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posted by janrinok on Wednesday July 22 2015, @05:04PM   Printer-friendly
from the I've-already-read-it-in-paperback dept.

A scroll that had been burnt to charcoal inside the Ein Gedi synagogue some 1,500 years ago has now been read for the first time, thanks to modern technology.

Ein Gedi is an oasis located on the western shore of the Dead Sea, where fresh water flows from underground year-round. Over the millennia, it has been home to various human settlements, including a Jewish village with a synagogue erected in the third century.

One of the additions to the synagogue, made in the fourth century, was a niche in the northern wall, which housed an ark, a receptacle to contain the synagogue's scrolls of Torah. The Torah is comprised of Genesis, Exodus, Leviticus, Numbers and Deuteronomy -- the first five books of the Bible.

An archaeological expedition to the Ein Gedi synagogue uncovered the ancient scroll in 1970 -- the oldest scroll discovered since the Dead Sea Scrolls were found between 1946 and 1956. The Dead Sea Scrolls, dating from between around 408 BC to 308 AD, however, were in good condition.

The Ein Gedi scroll -- carbon dated to the sixth century -- was not. It was burned and blackened into charcoal -- unable to be unrolled and deciphered.

[...]

"This discovery absolutely astonished us: We were certain it was just a shot in the dark but decided to try and scan the burnt scroll anyway," curator and director of the Israel Antiquities Authority's Dead Sea Scrolls projects Pnina Shor said. "Now, not only can we bequeath the Dead Sea Scrolls to future generations, but also a part of the Bible from a Holy Ark of a 1,500-year old synagogue!"


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  • (Score: 1, Funny) by krishnoid on Wednesday July 22 2015, @07:04PM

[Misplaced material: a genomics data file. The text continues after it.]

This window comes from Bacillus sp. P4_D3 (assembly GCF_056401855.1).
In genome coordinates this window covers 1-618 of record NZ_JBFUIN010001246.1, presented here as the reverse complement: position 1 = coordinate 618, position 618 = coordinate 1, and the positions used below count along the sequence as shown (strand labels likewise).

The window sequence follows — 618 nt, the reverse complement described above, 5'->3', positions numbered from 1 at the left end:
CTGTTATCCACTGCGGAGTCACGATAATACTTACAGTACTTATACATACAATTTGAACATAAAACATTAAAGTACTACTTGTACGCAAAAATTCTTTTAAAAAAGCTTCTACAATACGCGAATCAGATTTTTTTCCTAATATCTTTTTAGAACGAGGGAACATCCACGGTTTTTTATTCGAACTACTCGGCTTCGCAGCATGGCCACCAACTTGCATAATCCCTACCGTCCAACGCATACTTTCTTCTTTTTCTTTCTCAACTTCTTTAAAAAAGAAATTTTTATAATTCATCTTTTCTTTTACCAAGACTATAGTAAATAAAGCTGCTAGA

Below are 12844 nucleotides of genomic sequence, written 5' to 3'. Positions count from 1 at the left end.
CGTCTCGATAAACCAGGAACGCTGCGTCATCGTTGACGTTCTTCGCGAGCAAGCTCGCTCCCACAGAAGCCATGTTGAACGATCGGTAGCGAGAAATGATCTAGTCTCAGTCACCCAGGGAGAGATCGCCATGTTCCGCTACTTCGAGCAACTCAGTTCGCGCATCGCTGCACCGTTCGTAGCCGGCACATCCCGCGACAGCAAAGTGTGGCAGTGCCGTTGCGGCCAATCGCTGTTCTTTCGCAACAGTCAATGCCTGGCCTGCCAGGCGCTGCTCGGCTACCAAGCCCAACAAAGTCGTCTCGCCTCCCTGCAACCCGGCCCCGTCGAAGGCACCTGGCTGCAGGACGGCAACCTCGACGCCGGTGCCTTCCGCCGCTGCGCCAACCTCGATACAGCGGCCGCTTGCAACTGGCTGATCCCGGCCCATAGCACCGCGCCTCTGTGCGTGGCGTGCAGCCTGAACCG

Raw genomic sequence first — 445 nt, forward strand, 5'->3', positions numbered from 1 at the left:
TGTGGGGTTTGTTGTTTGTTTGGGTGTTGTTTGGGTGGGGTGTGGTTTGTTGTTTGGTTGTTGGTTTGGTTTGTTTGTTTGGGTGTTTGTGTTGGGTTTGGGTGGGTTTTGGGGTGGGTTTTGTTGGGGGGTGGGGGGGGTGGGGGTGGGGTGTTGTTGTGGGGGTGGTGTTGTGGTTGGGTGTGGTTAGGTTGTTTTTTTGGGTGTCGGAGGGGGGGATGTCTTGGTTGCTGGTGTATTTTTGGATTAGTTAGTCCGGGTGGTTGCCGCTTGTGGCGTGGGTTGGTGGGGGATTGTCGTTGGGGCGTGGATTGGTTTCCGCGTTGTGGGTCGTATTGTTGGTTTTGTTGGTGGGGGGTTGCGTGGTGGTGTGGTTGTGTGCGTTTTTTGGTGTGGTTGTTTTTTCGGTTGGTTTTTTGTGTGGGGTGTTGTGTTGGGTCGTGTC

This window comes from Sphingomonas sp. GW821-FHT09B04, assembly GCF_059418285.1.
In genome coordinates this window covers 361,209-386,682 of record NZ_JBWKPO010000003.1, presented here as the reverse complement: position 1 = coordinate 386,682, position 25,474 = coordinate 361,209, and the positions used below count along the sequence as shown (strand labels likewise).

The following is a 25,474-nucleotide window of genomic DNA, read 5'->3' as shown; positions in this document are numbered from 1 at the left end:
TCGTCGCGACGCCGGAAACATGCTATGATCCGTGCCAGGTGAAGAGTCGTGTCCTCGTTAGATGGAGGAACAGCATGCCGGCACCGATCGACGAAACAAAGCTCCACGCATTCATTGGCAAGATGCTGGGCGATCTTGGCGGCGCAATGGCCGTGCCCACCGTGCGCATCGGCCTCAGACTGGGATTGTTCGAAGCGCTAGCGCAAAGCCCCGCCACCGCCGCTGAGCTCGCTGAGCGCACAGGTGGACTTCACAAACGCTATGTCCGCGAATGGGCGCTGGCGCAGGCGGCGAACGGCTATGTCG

by krishnoid (1156) on Wednesday July 22 2015, @07:04PM (#212440)

    Are these the same 'carbon dating' techniques that identify dinosaur fossils as being millions of years old? And these scientists think they can use this jiggery-pokery to authenticate the age of a piece of scripture? Ridiculous.

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  • (Score: 3, Informative) by pTamok on Wednesday July 22 2015, @07:24PM

    by pTamok (3042) on Wednesday July 22 2015, @07:24PM (#212446)

    Are these the same 'carbon dating' techniques that identify dinosaur fossils as being millions of years old? And these scientists think they can use this jiggery-pokery to authenticate the age of a piece of scripture? Ridiculous.

    I would be absolutely fascinated to know which carbon dating technique is used to identify fossils as being millions of years old, as radiocarbon dating, due to the half life of the isotopes concerned, works only up to to about 75,000 years before present.

    See https://en.wikipedia.org/wiki/Radiocarbon_dating#Errors_and_reliability [wikipedia.org]

    There is more than one radiometric dating tchnique: https://en.wikipedia.org/wiki/Radiometric_dating [wikipedia.org]

    • (Score: 2) by krishnoid on Wednesday July 22 2015, @08:06PM

      by krishnoid (1156) on Wednesday July 22 2015, @08:06PM (#212458)

      Dang! At least I learned something, thanks.

  • (Score: 4, Funny) by meisterister on Wednesday July 22 2015, @08:33PM

    by meisterister (949) on Wednesday July 22 2015, @08:33PM (#212470) Journal

    Maybe a better application of the technology would be to determine the age of the phrase "jiggery-pokery"

    --
    (May or may not have been) Posted from my K6-2, Athlon XP, or Pentium I/II/III.